graduate students and found that they had signiﬁcantly higher levels of psychopathology in comparison to the population in general, suggesting that undergraduate students with psychological problems may well advance to graduate training in psychology, where professional competence problems may arise (Vacha-Haase et al., 2004). A few studies have evaluated the presence of problematic professional competency in graduate students (e.g., counseling, clinical, school psychology) through the use of questionnaires (Huprich & Rudd, 2004; Vacha-Haase et al., 2004). In a study of 81 graduate programs, Huprich and his colleague (2004) reported that 65% of programs had at least one or more current students with problematic professional competency, and 60% reported three or more within the past 10 years. In a study of 103 graduate programs, Vacha-Haase and colleagues (2004) reported that 52% of programs terminated at least one student in 3 years, which was typically attributed to clinical work problems. However, faculty and supervisors may not always be able to intervene with all students with problems in professional competence, or foresee students who may have problematic competency in the future. In a study of 118 internship sites, 10% of programs reported knowing of at least one current trainee with professional competency problems and 35% reported three or more over the past 10years(Huprich&Rudd,2004).Thestudyindicatedthatthemostcommonproblemsidentiﬁed during graduate programs and internships were difﬁculties with clinical work due to adjustment disorders, alcohol abuse, anxiety and depression, and personality disorders. At this time, the prevalence rate of competency problems in postdoctoral trainees is unknown.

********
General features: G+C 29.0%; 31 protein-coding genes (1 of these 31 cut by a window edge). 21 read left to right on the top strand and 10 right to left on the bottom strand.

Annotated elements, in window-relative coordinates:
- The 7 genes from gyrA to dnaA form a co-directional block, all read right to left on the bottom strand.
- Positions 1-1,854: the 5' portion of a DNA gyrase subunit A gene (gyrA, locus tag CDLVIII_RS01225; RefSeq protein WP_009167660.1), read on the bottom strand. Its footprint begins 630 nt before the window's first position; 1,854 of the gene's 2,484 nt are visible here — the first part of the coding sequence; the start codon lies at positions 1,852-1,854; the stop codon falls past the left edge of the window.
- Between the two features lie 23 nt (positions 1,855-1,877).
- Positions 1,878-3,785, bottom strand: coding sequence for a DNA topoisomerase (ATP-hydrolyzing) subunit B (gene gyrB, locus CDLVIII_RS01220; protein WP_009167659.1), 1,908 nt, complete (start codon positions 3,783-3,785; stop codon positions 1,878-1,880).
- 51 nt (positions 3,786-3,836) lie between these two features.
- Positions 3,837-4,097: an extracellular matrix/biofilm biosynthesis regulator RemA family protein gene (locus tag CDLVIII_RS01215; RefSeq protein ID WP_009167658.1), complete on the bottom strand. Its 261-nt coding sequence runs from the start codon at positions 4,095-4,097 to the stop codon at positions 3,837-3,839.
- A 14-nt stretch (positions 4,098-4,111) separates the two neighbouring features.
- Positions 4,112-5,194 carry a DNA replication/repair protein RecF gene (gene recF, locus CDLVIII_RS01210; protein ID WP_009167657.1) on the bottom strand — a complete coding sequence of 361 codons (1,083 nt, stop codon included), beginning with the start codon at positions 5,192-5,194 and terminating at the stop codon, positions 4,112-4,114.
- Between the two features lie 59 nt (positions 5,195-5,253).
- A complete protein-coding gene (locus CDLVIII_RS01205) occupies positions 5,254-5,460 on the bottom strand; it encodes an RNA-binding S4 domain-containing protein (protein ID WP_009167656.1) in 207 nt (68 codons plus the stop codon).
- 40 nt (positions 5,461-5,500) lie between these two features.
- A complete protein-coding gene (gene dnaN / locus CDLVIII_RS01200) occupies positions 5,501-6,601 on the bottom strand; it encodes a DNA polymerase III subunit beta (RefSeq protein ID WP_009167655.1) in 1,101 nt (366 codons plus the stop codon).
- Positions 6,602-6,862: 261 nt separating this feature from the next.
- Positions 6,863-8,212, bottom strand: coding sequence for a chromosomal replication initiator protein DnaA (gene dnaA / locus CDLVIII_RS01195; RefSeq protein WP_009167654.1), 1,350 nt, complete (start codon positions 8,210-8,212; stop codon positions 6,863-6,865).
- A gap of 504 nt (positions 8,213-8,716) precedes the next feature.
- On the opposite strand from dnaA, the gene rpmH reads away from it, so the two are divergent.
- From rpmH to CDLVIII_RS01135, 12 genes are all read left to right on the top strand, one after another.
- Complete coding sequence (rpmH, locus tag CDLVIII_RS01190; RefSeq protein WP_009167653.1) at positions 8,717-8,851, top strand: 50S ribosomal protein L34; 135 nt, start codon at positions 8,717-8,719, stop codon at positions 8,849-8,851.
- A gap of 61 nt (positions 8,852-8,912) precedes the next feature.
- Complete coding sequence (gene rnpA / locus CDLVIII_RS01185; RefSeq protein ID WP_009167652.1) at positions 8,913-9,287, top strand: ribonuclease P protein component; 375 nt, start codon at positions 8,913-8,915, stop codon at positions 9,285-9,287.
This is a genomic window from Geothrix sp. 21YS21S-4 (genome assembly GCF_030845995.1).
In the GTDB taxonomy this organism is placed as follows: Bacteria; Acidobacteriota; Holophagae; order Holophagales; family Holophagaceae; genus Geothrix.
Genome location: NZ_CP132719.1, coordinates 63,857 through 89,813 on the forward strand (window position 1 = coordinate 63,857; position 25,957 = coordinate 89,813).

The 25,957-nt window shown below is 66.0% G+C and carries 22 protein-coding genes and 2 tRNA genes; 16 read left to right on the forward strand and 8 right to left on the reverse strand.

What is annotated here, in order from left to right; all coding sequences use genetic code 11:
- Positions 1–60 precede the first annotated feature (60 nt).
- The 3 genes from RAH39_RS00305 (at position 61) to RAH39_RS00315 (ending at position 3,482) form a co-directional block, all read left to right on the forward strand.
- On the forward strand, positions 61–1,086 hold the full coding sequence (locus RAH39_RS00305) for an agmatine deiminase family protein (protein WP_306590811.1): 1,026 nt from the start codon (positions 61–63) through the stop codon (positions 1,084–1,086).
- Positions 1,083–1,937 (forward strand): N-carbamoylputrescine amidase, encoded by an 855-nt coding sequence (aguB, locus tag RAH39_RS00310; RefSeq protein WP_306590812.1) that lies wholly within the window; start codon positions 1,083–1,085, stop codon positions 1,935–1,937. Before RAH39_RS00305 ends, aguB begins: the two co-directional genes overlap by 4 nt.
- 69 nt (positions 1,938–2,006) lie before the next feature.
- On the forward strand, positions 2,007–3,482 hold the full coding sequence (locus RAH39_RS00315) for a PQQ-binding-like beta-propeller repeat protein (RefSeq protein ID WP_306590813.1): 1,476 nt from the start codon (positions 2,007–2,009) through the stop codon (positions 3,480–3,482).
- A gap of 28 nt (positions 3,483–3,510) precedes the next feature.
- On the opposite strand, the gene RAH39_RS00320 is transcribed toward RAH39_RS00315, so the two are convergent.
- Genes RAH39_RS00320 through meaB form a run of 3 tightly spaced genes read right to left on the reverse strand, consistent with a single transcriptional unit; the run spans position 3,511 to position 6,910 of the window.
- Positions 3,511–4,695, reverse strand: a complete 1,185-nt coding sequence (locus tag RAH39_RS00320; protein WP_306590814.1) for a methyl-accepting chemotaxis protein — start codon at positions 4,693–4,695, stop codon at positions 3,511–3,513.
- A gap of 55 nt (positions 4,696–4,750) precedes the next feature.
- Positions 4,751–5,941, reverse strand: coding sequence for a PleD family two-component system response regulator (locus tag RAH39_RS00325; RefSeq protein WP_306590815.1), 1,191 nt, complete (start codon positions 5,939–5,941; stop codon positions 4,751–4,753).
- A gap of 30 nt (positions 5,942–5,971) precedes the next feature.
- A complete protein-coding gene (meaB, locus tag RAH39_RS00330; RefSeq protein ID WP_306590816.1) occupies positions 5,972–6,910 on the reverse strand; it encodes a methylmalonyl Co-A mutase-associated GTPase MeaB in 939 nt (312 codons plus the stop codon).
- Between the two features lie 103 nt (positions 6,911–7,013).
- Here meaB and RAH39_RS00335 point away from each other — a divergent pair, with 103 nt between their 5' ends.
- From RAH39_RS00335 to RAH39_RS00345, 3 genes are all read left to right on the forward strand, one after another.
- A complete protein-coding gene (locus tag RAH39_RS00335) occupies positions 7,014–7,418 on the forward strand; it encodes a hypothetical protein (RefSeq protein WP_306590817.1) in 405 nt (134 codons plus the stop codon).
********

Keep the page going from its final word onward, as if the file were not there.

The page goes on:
MAJOR ETHICAL ISSUES OF GATEKEEPING
There are major ethical issues to consider when instituting gatekeeping functions during undergraduate, graduate, internship, and postdoctoral education and training. Ethical gatekeeping issues are highlighted by applying ﬁndings from previous literature and the Ethics Code (APA, 2002). Faculty and supervisors should aspire to uphold the ethical principles of beneﬁcence and nonmaleﬁcence, ﬁdelity and responsibility, integrity, justice, and respect for people’s rights and dignity in their educational and professional interactions with STPPC. Faculty and supervisors mustalsoadheretothestandardsoftheEthicsCode,speciﬁcallythestandardsrelevanttoresolving ethical issues, competence, human relations, privacy and conﬁdentiality, record keeping, and education and training (